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The People

Singapore is a conglomeration of Chinese (76%), Malay (15%) and Indian (6%) cultures. In the past, this racial mixture has lead to some conflict. However, today most Singaporeans enjoy racial harmony and national unity. Each group works hard to maintain its cultural traditions while building a modern, cohesive society. Singaporeans of the younger generation think of themselves as Singaporean first, and as Chinese, Malay or Indian second.

Meeting and Greeting

  • Shake hands with everyone present at a business meeting or social occasion. Shake hands again when leaving. Your handshake should be firm.
  • Singaporeans may bow slightly as they shake your hand. Many Westerners are generally taller than Singaporeans, so it would be polite to give a small bow. A slight bow for Chinese or older people is polite.

Body Language

  • Never touch a person's or child's head. The head is considered sacred.
  • The foot is considered the lowest part of the body, and is thought to be unclean. The foot should never be used to point at someone, and you should never show the bottom of your feet. Tapping your foot or fidgeting your legs denotes feebleness and lack of interest. When crossing your legs, do so only by placing one knee over the other.
  • Raise your hand to get someone's attention. Never signal or point at a person with the forefinger. Do not pound your first on an open palm; this is obscene. The forearm jerk is a rude gesture.

Corporate Culture

  • Westerners are expected to be punctual for social occasions and business meetings. Call if you are delayed. Tardiness is viewed as a sign of disrespect.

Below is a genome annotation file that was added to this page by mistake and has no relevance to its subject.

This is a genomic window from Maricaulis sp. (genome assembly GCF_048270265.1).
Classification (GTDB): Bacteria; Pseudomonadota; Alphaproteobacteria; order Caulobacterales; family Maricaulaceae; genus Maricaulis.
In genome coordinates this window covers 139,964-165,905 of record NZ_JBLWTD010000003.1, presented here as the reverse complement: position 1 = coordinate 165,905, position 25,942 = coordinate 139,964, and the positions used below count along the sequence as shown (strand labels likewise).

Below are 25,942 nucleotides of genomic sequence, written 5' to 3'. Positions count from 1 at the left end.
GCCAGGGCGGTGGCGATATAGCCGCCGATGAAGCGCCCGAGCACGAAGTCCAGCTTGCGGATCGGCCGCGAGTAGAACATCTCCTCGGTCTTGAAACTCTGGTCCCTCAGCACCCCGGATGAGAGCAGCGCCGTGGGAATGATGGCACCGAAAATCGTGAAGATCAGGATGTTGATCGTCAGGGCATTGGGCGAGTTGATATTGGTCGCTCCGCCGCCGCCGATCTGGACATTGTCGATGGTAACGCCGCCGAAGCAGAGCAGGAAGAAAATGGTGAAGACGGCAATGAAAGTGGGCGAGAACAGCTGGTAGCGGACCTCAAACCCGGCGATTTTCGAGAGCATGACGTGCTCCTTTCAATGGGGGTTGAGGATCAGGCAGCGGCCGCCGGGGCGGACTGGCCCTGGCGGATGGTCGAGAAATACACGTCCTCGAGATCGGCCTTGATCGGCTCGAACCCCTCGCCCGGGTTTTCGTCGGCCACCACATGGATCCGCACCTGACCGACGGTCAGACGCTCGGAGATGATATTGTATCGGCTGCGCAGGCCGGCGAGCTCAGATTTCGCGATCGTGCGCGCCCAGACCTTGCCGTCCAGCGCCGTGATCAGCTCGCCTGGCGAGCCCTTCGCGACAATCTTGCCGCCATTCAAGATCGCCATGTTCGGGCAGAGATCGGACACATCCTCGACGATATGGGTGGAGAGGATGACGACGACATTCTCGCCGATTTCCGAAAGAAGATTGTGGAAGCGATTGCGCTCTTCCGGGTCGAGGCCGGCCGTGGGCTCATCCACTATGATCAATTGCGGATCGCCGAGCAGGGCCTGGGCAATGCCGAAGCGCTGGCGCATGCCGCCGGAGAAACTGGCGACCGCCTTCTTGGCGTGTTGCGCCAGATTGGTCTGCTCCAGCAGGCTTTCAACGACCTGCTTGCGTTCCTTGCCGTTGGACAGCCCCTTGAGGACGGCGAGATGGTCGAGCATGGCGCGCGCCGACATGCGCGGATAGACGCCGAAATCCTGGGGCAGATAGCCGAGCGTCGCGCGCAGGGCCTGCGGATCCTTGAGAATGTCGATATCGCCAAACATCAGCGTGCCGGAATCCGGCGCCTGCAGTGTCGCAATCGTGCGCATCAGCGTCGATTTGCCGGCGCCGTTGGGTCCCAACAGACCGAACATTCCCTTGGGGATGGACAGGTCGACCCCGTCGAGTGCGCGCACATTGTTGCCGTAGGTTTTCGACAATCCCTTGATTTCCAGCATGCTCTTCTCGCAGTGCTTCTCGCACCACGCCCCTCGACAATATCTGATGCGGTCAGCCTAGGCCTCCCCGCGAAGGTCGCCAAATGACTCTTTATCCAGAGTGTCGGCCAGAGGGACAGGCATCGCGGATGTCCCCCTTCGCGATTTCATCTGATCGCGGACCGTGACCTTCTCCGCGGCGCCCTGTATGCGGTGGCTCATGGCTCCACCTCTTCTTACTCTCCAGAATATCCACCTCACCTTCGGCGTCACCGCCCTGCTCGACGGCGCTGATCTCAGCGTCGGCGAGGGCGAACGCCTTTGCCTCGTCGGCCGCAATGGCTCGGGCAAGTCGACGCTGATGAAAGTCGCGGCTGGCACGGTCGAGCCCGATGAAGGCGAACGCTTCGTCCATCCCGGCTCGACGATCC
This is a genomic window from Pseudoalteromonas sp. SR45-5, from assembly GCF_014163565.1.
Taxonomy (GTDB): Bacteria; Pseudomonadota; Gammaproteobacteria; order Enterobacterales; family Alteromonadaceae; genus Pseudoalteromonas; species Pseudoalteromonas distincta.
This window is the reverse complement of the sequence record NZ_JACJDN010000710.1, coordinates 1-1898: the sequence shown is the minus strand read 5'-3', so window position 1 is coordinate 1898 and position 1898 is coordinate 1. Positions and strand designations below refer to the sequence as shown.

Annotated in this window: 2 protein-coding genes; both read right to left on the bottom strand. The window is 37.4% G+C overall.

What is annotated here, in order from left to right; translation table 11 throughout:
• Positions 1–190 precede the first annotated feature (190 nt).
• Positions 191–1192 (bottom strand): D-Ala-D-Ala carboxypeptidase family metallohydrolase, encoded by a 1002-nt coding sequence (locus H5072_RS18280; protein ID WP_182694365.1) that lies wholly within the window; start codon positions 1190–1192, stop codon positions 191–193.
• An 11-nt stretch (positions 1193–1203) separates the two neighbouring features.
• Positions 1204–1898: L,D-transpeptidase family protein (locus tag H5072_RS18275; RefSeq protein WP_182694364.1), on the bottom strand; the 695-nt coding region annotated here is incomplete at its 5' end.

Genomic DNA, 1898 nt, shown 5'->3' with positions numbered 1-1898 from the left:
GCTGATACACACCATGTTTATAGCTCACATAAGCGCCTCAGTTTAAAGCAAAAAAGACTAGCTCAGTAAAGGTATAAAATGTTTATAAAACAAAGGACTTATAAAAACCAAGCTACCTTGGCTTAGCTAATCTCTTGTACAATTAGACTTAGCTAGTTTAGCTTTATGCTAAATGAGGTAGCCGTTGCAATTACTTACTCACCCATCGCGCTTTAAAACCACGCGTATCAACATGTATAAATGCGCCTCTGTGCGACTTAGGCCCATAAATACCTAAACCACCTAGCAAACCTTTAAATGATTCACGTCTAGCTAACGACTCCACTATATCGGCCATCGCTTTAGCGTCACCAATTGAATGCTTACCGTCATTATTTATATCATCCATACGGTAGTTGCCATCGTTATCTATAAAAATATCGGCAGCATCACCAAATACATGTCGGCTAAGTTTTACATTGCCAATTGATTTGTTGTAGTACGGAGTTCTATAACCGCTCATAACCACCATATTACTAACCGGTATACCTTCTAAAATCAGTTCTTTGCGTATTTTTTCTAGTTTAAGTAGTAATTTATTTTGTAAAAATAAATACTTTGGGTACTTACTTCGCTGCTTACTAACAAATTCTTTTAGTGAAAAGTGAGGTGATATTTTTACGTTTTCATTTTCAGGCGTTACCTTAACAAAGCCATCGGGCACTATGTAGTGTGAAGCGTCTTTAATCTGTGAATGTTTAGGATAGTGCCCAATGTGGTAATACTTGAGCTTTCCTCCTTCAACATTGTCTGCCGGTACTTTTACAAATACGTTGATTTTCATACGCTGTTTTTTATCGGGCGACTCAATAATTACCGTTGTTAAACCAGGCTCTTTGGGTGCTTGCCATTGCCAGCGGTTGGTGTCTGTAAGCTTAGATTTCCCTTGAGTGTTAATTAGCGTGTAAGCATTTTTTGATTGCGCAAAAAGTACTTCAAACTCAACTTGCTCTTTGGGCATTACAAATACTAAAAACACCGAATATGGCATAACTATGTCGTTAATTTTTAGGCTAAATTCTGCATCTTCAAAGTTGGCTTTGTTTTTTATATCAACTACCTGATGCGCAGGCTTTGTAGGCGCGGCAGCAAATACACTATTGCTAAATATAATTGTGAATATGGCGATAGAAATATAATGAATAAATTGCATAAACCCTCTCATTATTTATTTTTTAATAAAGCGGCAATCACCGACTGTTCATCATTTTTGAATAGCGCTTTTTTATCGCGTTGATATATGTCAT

• Business cards are exchanged upon being introduced. Exchange business cards with both hands after you are introduced.
  • The government finances many of the large corporations in Singapore. This bureaucratic system is known for its high efficiency and corruption-free business style. Western-style management is evident in large firms managed by Singaporeans.
  • Personal contacts are important in business. It takes several years to develop business relationships. Take time to know people before discussing business.
  • Singaporeans tend to get right down to business in meetings. Singaporeans are fast-paced and can make decisions quickly.
  • You are expected to deliver reports, correspondence, packages, etc. when promised.
  • Always talk straight and get right to the point with Singaporeans. You can be direct when dealing with issues of money.

Dining and Entertainment

  • Dinner is the most common form of business entertainment, but it is a time to socialize and build relationships rather than discuss business. Don't be surprised if business dinners are scheduled for every night of the week. Most entertainment is done in restaurants.
  • Food is usually put on the table with all dishes served at once and to be shared by all. Drinks and appetizers are uncommon, though they are available in Western restaurants.
  • Allow the host to order all the dishes.
  • Chinese may offer a banquet. A Westerner should always reciprocate with a banquet of equal value before departing.
  • Chinese use chopsticks for most food and porcelain spoons for the liquid part of soup. Western style utensils are used, but are not as common as chopsticks.